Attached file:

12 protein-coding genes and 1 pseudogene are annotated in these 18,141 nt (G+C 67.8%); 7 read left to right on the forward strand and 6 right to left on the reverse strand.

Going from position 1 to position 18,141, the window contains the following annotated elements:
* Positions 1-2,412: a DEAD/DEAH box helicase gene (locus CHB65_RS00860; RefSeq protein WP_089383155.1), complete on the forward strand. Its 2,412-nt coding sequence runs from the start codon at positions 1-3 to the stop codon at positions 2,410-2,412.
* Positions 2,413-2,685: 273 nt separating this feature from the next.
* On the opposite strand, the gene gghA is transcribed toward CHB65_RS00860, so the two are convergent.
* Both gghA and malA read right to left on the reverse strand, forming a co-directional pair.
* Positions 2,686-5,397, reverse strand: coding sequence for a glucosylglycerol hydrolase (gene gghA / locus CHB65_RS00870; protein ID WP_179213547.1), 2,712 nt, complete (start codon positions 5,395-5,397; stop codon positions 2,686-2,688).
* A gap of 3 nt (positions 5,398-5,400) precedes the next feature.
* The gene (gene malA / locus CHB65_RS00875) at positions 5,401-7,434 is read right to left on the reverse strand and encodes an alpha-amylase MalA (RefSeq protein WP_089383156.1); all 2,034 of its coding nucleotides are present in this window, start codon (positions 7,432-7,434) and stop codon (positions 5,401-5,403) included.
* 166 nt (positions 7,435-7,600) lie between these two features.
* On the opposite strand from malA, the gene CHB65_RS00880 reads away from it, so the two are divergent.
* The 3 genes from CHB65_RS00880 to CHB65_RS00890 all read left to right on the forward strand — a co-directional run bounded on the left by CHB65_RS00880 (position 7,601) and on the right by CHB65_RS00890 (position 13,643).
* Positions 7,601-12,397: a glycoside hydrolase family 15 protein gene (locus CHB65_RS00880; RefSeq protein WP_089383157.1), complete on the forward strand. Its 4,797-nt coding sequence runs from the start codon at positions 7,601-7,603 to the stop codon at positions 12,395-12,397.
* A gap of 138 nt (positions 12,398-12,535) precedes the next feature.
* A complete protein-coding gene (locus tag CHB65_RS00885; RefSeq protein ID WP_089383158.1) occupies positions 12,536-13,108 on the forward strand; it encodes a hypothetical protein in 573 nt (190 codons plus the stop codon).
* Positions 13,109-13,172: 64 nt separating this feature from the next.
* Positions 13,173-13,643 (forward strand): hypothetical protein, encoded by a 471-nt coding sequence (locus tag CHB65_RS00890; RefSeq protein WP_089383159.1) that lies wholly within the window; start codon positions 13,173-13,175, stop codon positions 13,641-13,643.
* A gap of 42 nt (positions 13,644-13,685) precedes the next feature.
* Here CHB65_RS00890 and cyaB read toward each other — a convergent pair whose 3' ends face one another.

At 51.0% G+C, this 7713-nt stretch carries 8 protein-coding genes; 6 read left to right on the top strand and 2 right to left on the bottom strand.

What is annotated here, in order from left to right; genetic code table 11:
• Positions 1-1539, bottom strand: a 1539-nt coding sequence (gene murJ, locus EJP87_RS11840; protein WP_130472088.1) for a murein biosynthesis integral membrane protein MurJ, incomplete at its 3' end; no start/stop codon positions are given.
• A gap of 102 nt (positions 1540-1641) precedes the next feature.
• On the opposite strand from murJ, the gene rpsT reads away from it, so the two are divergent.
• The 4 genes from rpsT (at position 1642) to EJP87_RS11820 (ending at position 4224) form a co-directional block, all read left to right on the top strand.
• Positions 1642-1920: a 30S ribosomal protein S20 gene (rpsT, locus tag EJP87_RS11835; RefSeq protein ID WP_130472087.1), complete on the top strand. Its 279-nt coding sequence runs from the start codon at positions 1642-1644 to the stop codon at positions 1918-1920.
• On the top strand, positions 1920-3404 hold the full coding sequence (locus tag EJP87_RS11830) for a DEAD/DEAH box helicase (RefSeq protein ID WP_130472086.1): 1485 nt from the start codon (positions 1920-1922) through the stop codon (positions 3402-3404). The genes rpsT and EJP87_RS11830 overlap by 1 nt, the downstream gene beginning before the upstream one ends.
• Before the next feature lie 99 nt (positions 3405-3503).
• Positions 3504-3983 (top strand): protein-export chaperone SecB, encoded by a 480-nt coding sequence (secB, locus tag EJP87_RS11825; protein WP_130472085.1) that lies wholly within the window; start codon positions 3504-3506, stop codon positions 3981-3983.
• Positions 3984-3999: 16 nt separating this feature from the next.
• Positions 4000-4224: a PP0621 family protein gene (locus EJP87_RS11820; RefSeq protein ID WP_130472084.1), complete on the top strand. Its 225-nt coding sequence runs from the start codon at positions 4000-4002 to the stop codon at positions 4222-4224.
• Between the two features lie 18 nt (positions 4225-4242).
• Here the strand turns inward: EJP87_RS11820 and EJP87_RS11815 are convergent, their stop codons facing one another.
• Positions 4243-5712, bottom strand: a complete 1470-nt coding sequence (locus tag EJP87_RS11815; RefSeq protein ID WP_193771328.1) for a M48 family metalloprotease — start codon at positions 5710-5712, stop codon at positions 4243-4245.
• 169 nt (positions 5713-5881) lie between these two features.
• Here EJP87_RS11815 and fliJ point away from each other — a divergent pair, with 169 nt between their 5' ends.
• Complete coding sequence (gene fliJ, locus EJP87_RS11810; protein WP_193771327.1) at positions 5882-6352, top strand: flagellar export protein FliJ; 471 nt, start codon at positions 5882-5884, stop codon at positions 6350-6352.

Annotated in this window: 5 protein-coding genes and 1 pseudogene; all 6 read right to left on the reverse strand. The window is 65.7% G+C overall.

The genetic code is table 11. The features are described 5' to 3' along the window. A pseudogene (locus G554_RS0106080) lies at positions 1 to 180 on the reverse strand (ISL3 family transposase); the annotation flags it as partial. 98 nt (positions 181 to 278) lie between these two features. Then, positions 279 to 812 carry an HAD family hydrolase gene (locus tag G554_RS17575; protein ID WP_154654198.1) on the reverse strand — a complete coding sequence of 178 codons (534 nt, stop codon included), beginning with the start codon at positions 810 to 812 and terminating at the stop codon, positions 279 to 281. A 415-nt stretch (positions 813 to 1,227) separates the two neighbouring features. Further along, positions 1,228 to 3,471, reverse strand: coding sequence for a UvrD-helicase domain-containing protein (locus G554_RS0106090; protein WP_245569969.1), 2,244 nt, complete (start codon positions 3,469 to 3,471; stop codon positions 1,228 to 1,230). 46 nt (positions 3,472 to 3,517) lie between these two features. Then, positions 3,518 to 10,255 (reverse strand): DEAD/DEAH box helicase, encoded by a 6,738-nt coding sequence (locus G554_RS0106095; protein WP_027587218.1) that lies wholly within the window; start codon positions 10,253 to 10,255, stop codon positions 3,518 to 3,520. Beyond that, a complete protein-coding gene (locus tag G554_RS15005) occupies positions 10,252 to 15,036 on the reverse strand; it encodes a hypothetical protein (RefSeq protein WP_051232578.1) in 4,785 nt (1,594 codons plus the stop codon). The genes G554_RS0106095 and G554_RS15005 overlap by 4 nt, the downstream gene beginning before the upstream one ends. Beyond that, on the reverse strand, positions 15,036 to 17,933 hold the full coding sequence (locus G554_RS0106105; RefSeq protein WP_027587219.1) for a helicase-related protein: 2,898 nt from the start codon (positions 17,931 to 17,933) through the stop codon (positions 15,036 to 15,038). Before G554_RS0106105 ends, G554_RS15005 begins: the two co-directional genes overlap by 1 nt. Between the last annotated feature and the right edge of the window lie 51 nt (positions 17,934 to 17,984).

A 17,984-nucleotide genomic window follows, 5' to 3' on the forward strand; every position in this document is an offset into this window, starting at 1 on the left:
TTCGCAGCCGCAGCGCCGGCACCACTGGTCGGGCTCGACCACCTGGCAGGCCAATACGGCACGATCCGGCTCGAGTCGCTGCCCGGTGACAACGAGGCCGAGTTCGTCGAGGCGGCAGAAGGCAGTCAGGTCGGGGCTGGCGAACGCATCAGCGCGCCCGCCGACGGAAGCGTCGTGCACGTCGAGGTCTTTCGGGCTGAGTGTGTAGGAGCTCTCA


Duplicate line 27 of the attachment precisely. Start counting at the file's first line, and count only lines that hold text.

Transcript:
• On the top strand, positions 1920-3404 hold the full coding sequence (locus tag EJP87_RS11830) for a DEAD/DEAH box helicase (RefSeq protein ID WP_130472086.1): 1485 nt from the start codon (positions 1920-1922) through the stop codon (positions 3402-3404). The genes rpsT and EJP87_RS11830 overlap by 1 nt, the downstream gene beginning before the upstream one ends.